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Wings: A Review

On Saturday I noticed by chance on Facebook that the Astor Theatre was showing a rare print of the 1927 film Wings, starring Clara Bow, with Charles ‘Buddy’ Rogers, and Richard Arlen. Gary Cooper appears in a role which helped launch his career in Hollywood and also marked the beginning of his affair with Clara Bow. [Wikipedia]

Originally released by Paramount Pictures, the film is a silent action film about World War 1 aviator pilot friends, and as Clara Bow stated, “Wings is … a man's picture and I’m just the whipped cream on top of the pie”. This is unfortunately true, but she is a delicious addition to the recipe.

Charles ‘Buddy’ Rogers, Clara Bow and Richard ArlenIt is the cinematography and aviation scenes that are the real stars in this film however. A number of the cast and crew had all served in WW1 as military aviators, so they were able to draw on this experience in the execution of these scenes. What makes it much more moving and suspenseful than modern films about WW1 is this fact: the war had ended only ten years earlier, and this brings such immediacy and verisimilitude to the action. There is also real footage from WW1 mixed in – creating a strange juxtaposition considering Wings is a fictionalised account. Watching it one is made soberly aware that some of these men are actually dying. 

Albert Conti, Charles ‘Buddy’ Rogers, Richard ArlenCharles ‘Buddy’ Rogers; I was pleased to see some boxing action while the boys were at aviation training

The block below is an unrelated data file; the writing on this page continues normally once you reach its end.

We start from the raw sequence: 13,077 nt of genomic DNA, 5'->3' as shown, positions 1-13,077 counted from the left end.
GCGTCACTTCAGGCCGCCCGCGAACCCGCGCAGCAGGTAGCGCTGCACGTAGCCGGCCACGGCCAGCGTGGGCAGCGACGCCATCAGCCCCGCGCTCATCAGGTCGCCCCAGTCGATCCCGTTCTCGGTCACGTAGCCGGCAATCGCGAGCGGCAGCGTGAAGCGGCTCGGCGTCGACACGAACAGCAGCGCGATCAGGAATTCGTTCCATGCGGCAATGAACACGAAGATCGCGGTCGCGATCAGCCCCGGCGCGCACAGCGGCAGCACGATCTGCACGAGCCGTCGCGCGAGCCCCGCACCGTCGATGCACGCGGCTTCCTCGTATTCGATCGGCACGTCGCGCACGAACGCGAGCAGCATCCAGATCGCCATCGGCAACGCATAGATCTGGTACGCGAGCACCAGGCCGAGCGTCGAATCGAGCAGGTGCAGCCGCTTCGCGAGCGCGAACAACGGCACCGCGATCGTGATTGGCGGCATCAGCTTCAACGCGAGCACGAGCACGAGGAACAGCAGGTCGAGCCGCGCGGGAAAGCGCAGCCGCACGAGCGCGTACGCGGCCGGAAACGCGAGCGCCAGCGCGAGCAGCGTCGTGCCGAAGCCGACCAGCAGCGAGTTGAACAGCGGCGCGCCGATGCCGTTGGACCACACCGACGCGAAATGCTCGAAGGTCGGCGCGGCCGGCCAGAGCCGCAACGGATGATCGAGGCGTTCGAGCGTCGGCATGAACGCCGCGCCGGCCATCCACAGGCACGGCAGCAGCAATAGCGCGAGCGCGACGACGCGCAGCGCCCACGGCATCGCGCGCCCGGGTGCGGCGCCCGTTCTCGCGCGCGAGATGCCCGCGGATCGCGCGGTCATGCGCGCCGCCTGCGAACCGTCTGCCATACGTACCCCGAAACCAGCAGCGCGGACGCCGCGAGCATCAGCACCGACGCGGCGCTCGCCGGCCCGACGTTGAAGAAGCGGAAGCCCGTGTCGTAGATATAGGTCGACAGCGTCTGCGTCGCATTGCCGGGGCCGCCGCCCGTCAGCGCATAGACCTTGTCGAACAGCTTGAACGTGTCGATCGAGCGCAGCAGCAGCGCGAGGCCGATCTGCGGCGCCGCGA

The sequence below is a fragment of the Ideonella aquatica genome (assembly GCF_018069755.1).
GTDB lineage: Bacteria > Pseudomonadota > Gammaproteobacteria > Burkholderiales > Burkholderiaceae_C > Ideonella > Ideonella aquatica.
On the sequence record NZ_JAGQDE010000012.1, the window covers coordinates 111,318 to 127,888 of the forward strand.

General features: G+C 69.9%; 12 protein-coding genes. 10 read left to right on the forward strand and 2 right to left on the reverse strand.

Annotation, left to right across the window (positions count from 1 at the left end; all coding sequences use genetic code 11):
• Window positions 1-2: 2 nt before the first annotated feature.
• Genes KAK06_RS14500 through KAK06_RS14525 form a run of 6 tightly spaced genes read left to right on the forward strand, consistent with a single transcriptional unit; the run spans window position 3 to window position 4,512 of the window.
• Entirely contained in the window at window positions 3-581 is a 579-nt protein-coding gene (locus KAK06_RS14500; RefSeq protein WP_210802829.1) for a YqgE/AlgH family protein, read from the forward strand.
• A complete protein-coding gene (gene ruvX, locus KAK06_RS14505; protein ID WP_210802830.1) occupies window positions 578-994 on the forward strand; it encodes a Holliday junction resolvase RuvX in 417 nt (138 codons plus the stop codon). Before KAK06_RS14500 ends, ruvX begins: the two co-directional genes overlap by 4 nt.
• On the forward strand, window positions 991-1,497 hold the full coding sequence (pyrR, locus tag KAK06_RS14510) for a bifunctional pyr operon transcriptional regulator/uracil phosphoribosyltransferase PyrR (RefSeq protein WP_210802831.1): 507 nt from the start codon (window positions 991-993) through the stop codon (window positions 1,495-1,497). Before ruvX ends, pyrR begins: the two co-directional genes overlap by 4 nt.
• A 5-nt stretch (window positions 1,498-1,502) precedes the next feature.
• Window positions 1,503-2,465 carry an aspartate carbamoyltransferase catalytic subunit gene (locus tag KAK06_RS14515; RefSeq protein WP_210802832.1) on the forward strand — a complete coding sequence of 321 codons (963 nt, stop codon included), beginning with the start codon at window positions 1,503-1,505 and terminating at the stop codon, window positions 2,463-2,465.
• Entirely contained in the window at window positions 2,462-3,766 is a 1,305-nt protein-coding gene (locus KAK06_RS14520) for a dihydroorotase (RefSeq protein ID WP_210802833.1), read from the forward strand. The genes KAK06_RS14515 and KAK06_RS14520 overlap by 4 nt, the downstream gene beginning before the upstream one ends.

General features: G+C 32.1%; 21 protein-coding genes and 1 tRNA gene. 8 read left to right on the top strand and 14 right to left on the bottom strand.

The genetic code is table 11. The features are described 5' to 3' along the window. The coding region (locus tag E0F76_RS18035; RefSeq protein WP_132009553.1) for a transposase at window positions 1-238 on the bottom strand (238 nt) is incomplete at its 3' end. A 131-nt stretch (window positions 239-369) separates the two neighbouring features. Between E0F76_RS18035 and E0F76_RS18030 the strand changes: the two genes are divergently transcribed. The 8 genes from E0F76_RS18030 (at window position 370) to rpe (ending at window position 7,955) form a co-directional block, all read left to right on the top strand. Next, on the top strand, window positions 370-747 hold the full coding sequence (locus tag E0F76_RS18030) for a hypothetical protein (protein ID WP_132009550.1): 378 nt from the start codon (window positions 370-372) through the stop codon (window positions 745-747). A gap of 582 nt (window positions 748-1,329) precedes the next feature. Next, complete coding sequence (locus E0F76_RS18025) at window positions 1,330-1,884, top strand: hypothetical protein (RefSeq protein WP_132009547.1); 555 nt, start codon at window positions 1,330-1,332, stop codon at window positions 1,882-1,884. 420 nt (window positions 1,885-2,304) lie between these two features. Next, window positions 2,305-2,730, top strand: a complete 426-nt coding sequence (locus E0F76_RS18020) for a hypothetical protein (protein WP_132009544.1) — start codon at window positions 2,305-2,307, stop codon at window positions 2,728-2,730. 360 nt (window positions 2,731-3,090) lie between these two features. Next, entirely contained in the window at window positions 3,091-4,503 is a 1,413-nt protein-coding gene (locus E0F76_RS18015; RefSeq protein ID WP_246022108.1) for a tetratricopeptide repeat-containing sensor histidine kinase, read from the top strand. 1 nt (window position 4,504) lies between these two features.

Wings went on to win the first Academy Award for Best Picture, but the film was unfortunately subsequently lost – until it was found in the Cinémathèque Française film archive and was copied from nitrate film to safety film stock. The film was meticulously restored and released by Paramount on DVD in 2012, and the musical score was re-orchestrated.

The sound effects were recreated at Skywalker Sound using archived audio tracks – although of course there was no voice, the sound of motors and engines interspersed through the film added greatly to the dramatic tension created by the score. It is easy too to forget that silent films were not all necessarily purely black and white: Wings was colour tinted in sepia and cyanotype tones, as well as black. The scenes using the Handschiegl color process to give colour to explosions were also recreated for the restored version. [Wikipedia]

Charles ‘Buddy’ Rogers and Clara Bow in the Folies Bergère and some bubble actionWatching the scenes set in Paris was fascinating from a cultural point of view, glimpsing the people in the streets – how they dressed, spoke (or gesticulated animatedly) and behaved – and of course the fashion was especially enjoyable for me. I loved the way Clara Bow wore her scarf: tied in a bow around her neck, and then tucked into her belt. (One to try at home!) And her uniform as an ambulance driver in the war was wonderful – those lace-up knee-high boots were fabulous. There was also a fantastic comic scene involving drunken behaviour and hallucinatory bubbles in the Folies Bergère, where Clara Bow came into her own (watch her shimmy here). And let’s not forget the male nudity, the first scenes where men kissed on screen, and a brief glimpse of Clara Bow’s breasts (which I missed).

Twenties scarf action with Clara Bow in the back yardClara Bow in her ambulance driver’s uniform – check out those boots!On a final note, here’s an interesting piece of trivia: Wings was the only silent movie to win an Oscar for Best Picture – until the experimental film The Artist came along in 2011.

Watch the film on DVD if you can, but it really should be seen on the big screen. Thank you Astor.

Read more here

Charles ‘Buddy’ Rogers and Clara Bow

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